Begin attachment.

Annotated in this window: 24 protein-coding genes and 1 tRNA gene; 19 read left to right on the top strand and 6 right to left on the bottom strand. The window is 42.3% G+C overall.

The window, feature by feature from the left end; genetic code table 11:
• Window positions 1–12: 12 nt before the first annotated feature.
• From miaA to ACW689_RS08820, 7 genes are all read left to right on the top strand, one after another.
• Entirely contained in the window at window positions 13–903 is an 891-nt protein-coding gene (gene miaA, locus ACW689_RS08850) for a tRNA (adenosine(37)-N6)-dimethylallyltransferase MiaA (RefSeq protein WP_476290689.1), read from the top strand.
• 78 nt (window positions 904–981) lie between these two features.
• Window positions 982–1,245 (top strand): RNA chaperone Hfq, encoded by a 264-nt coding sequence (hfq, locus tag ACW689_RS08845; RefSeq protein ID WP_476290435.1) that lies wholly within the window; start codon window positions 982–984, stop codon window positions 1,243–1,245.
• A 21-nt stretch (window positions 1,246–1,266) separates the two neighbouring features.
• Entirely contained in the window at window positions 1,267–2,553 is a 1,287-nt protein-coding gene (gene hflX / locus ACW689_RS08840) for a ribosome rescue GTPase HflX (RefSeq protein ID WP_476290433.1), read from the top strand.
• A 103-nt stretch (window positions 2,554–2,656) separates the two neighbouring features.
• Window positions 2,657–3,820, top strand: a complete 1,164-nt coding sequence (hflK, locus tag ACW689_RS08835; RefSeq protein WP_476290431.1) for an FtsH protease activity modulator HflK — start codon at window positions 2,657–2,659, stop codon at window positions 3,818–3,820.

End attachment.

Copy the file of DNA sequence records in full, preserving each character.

Annotated in this window: 24 protein-coding genes and 1 tRNA gene; 19 read left to right on the top strand and 6 right to left on the bottom strand. The window is 42.3% G+C overall.

The window, feature by feature from the left end; genetic code table 11:
• Window positions 1–12: 12 nt before the first annotated feature.
• From miaA to ACW689_RS08820, 7 genes are all read left to right on the top strand, one after another.
• Entirely contained in the window at window positions 13–903 is an 891-nt protein-coding gene (gene miaA, locus ACW689_RS08850) for a tRNA (adenosine(37)-N6)-dimethylallyltransferase MiaA (RefSeq protein WP_476290689.1), read from the top strand.
• 78 nt (window positions 904–981) lie between these two features.
• Window positions 982–1,245 (top strand): RNA chaperone Hfq, encoded by a 264-nt coding sequence (hfq, locus tag ACW689_RS08845; RefSeq protein ID WP_476290435.1) that lies wholly within the window; start codon window positions 982–984, stop codon window positions 1,243–1,245.
• A 21-nt stretch (window positions 1,246–1,266) separates the two neighbouring features.
• Entirely contained in the window at window positions 1,267–2,553 is a 1,287-nt protein-coding gene (gene hflX / locus ACW689_RS08840) for a ribosome rescue GTPase HflX (RefSeq protein ID WP_476290433.1), read from the top strand.
• A 103-nt stretch (window positions 2,554–2,656) separates the two neighbouring features.
• Window positions 2,657–3,820, top strand: a complete 1,164-nt coding sequence (hflK, locus tag ACW689_RS08835; RefSeq protein WP_476290431.1) for an FtsH protease activity modulator HflK — start codon at window positions 2,657–2,659, stop codon at window positions 3,818–3,820.